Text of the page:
New NASA Images Reveal the Grim State of China's Mars Rover
China’s Zhurong rover appears to still be snoozing since entering into hibernation mode a little less than a year ago. The Chinese robot was supposed to wake up in December but recent images captured by a NASA orbiter reveal that the rover hasn’t moved from its position on the Martian surface for months.
The images, released on Tuesday, were captured by the High Resolution Imaging Science Experiment (HiRISE) camera on board NASA’s Mars Reconnaissance Orbiter. The side-by-side cutout included three separate images taken on March 11, 2022, September 8, 2022, and the most recent one captured on February 7, 2023.
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The first frame shows the rover as a bluish, hazy blob at the top of the image, when the rover was still active. The second and third images show Zhurong farther down the frame resting next to a crater. The rover has not moved from this spot since entering into hibernation mode—a low power safe mode—in May 2022. Although Zhurong’s hibernation was part of the plan to avoid the harsh Martian winter season, the rover was scheduled to autonomously resume its activities in late December at the start of Martian spring.
In January, an anonymous source told the South China Morning Post that the rover has been completely quiet since entering into hibernation, but the China National Space Administration (CNSA) has been silent about the status of its rover, continuing a trend of secrecy over its missions.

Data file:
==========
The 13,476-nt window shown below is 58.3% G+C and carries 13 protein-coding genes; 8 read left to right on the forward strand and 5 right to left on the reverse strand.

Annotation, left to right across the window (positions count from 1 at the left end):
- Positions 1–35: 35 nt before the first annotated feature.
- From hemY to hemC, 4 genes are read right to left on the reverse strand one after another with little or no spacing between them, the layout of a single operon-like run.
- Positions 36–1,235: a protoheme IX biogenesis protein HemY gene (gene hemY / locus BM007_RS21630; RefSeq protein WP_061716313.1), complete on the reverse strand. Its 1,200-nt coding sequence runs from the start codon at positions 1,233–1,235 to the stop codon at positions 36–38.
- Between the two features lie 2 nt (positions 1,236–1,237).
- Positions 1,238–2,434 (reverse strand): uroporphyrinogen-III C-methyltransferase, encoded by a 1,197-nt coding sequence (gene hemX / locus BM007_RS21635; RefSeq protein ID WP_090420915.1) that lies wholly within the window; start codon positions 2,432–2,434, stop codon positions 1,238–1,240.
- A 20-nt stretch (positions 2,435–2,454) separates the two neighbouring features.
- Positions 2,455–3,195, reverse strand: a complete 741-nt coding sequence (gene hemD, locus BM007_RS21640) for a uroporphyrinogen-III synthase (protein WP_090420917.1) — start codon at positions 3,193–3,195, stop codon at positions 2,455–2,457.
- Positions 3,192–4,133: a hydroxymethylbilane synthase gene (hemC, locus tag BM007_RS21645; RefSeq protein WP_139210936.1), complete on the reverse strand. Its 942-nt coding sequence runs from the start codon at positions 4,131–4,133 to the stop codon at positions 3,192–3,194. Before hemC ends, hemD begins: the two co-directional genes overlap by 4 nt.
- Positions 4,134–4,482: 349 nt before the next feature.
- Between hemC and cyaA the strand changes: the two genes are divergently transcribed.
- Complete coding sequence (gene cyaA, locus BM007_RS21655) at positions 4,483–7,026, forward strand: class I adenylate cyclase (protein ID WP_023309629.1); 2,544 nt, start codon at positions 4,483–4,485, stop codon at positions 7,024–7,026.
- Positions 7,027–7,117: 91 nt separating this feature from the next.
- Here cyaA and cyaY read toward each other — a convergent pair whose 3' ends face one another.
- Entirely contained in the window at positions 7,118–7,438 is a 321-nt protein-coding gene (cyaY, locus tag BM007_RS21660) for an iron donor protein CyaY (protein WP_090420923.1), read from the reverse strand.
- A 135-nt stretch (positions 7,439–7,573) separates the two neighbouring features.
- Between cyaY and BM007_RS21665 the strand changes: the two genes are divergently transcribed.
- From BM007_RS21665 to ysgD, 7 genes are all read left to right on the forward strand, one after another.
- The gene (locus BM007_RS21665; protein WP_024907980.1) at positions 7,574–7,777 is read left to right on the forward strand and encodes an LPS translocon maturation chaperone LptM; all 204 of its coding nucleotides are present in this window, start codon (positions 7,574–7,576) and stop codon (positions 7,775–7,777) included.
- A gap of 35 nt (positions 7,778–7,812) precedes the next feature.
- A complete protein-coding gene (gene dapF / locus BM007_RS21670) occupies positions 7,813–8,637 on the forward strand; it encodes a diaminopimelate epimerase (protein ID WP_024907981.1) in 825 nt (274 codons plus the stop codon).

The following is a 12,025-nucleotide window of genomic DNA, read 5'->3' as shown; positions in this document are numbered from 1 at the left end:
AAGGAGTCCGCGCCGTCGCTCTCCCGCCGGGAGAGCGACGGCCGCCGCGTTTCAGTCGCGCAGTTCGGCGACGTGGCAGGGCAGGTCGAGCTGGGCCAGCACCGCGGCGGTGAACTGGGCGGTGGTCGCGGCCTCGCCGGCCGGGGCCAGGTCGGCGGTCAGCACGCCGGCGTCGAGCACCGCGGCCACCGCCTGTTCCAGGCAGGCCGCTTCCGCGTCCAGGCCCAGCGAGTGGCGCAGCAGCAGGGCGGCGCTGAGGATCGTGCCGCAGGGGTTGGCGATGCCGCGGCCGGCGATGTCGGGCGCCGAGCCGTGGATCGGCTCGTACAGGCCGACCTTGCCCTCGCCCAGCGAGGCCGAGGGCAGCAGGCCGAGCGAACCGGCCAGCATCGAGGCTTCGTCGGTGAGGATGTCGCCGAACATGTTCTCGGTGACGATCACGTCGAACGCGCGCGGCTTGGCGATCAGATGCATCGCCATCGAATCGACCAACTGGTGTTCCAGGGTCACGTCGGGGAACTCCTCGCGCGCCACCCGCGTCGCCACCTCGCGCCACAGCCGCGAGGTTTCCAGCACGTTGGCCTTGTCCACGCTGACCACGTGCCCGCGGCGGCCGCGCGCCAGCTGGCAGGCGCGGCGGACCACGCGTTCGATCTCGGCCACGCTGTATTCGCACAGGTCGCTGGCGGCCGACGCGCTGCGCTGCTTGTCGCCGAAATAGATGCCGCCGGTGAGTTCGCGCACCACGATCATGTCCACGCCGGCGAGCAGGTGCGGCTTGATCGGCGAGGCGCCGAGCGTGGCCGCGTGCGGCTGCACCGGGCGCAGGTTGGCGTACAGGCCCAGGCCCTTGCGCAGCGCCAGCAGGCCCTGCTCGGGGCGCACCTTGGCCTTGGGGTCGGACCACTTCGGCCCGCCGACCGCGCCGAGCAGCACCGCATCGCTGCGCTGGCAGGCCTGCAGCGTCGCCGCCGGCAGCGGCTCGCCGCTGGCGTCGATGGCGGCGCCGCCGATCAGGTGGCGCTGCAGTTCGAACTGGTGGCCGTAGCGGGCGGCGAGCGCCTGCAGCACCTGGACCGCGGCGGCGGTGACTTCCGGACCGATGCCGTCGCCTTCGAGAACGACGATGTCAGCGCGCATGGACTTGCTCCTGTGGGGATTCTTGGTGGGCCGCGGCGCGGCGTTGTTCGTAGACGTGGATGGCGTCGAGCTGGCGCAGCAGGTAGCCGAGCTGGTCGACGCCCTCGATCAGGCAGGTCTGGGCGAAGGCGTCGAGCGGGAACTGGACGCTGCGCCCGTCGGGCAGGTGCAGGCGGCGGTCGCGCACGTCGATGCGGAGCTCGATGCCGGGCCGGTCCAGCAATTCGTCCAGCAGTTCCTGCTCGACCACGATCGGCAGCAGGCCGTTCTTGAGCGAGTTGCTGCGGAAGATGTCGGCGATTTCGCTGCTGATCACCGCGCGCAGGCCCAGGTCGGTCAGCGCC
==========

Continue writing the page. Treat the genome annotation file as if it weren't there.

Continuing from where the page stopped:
The winter season on Mars is also marked by heavy sand and dust storms, which block the rover’s solar panels and prevent it from collecting sunlight to generate power. Zhurong’s solar panels could be covered by dust, reducing its ability to generate power and preventing it from turning back on, the unnamed source told SCMP last month. On the other hand, NASA’s Curiosity and Perseverance rovers are able to power through Mars’ winter season using a radioisotope power system.
On February 10, Chinese state media celebrated the Martian mission’s two year anniversary. In the post, Xinhua wrote that the Tianwen-1 orbiter, which relays data between the rover and ground control, is in good condition and will continue carrying out different tasks related to the Red Planet. However, the post failed to mention Zhurong’s current condition.
The Tianwen-1 mission is China’s first interplanetary mission, landing Zhurong on Mars on May 14, 2021. The rover was originally slated to spend 90 days exploring Mars and has far surpassed its initial timeline. So even if Zhurong doesn’t wake up from its long Martian nap, it still succeeded in making history.
More: Gigantic Dust Towers on Mars Could Explain How the Red Planet Lost its Water
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